CricViz Analysis: Asia Cup Preview – Pakistan’s Bowling

The Asia Cup will take place in the UAE for the first time since 1995. Patrick Noone looks at the likely conditions and how they might affect the bowlers of Pakistan, one of the favourites to lift the trophy.

Perhaps surprisingly, the UAE has not proved to be particularly conducive for spin bowling in recent years. In fact, since the last World Cup, only Australia and New Zealand have seen less average turn than the UAE.

Despite these numbers, teams have persisted with the slower bowlers in the UAE. 47% of all balls bowled there since the last World Cup have been by spinners, the second highest in that period.

By contrast, seamers have been relatively successful in the UAE, particularly in comparison to many other Asian countries. Only Bangladesh, Ireland and Zimbabwe have seen seamers average less than they do in the UAE and the latter of those is the only country where they have recorded a lower economy rate.

With all that in mind, it is perhaps no surprise that Pakistan have seen a conveyor belt of talented quicks emerge in recent years. Pakistan have won their last eight ODIs in the UAE and nine of the last 12 there since the 2015 World Cup. Their adopted home has become something of a fortress and, though they would have preferred to be playing regular international cricket in Pakistan, their familiarity with conditions will surely provide them with an enormous advantage.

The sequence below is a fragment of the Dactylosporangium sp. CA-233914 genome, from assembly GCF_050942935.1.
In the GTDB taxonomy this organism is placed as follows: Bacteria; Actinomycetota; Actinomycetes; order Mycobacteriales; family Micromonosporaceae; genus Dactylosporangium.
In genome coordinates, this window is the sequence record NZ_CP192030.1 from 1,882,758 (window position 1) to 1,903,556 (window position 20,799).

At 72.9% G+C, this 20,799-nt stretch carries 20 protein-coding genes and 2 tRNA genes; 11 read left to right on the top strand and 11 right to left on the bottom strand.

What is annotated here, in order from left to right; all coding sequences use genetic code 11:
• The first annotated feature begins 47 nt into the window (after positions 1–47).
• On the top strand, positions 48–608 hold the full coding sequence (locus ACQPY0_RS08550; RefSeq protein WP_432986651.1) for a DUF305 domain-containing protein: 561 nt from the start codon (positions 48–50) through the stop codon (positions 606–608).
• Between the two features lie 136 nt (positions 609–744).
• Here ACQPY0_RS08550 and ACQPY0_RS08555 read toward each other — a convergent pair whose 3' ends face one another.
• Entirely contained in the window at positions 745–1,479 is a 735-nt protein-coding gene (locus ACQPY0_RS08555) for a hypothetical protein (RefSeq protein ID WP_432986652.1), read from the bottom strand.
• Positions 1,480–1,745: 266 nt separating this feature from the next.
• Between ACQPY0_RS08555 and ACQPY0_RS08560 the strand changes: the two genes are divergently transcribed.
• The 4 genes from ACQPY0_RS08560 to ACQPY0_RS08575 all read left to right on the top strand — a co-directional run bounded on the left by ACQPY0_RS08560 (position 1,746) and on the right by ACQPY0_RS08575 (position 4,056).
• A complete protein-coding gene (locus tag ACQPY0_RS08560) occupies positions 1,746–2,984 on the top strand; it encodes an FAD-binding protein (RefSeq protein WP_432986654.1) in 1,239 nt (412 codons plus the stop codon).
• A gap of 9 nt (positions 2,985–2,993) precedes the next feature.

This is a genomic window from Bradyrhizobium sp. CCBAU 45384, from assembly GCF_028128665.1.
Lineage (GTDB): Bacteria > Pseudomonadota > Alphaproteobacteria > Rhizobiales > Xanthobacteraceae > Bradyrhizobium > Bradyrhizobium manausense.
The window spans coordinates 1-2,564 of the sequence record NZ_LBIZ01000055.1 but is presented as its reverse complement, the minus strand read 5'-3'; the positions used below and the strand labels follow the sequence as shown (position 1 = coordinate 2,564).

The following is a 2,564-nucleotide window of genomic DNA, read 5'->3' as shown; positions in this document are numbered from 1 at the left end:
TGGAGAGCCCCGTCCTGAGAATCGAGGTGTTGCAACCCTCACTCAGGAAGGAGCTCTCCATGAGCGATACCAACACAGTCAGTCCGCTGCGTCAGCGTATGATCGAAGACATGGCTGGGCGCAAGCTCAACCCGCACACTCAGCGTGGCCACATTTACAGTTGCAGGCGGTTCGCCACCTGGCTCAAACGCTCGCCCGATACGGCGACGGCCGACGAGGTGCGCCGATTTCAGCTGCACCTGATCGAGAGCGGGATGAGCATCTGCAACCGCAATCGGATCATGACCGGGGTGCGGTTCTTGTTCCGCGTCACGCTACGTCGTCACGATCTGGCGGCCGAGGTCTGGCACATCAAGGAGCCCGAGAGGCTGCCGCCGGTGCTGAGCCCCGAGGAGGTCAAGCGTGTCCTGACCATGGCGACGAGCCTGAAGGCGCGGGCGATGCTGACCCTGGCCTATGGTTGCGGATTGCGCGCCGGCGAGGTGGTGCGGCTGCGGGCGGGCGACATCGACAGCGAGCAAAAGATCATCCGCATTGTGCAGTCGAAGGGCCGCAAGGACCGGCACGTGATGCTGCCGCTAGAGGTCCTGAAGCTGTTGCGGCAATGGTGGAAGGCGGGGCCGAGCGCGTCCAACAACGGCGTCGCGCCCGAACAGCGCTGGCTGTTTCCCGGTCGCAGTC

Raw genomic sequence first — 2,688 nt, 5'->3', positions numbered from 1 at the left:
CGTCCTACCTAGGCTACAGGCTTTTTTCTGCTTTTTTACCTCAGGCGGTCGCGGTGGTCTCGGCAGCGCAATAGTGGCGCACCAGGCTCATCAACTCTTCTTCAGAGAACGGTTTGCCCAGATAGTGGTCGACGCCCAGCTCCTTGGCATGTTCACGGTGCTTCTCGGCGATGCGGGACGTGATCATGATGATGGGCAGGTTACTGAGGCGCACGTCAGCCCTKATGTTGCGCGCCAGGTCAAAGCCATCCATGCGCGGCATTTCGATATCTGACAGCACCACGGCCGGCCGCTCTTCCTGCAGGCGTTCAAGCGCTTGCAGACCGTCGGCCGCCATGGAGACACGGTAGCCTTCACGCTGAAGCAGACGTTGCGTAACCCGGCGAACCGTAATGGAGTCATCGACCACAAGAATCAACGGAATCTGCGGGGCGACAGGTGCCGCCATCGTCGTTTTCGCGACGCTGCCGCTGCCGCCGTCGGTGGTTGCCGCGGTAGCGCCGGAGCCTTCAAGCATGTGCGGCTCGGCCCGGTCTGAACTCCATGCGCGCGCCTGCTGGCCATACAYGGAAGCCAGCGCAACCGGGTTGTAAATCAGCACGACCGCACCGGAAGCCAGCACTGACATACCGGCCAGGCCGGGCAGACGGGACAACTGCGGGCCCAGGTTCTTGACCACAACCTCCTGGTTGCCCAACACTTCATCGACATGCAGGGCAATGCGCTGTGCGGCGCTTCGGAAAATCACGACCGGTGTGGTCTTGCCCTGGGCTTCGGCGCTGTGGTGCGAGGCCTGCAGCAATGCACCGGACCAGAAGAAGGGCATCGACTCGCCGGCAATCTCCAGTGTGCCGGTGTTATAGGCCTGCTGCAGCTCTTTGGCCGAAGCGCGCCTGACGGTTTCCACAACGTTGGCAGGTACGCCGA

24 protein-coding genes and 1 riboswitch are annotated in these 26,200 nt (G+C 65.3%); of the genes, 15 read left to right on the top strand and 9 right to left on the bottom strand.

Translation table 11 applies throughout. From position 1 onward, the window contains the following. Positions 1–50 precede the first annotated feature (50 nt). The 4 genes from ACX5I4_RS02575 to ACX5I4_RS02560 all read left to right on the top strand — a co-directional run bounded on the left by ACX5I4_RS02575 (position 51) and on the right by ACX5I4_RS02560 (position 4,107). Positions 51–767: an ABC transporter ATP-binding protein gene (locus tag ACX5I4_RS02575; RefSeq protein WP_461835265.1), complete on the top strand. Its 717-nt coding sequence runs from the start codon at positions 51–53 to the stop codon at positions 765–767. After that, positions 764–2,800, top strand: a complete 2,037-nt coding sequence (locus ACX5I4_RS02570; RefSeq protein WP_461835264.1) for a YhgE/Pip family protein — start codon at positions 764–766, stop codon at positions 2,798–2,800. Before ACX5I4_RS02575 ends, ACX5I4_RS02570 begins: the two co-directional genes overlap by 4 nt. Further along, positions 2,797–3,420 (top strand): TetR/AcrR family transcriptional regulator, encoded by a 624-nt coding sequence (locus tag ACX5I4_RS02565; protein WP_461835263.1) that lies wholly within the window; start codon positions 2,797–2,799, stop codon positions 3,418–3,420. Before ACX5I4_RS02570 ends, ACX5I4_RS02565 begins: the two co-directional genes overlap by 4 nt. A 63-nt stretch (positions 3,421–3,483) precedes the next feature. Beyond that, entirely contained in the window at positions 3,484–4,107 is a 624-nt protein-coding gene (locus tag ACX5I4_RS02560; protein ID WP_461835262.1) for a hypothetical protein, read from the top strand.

Pakistan’s main strike bowler will likely be Hasan Ali. The right-arm seamer has the best strike rate of quicks to have taken 50 wickets or more since the last World Cup.

With Mohammad Amir and Junaid Khan also likely to feature in Pakistan’s starting XI, and with the up and coming talents of Shaheen Shah Afridi and Usman Khan Shinwari named in the squad, Pakistan’s seam attack has depth and variety with a mixture of youth and experience.

And what of Pakistan’s spinners? In recent years, they have tended to use their slower bowlers in containing roles, particularly in the early part of the innings with the likes of Imad Wasim and Mohammad Nawaz. Wasim has not made the squad so Pakistan will likely use Nawaz through the middle overs with keeping the scoring rate down his priority.

It is something that Pakistan have been adept at doing since the World Cup, with only India and Bangladesh’s spinners conceding fewer runs per over than theirs in overs 11-40.

All these numbers suggest that Pakistan will go into this year’s Asia Cup with plenty of options to put out a well-balanced attack that looks more than capable of causing problems to any side in the competition.

Patrick Noone is an analyst at CricViz.

@PatrickNoone08

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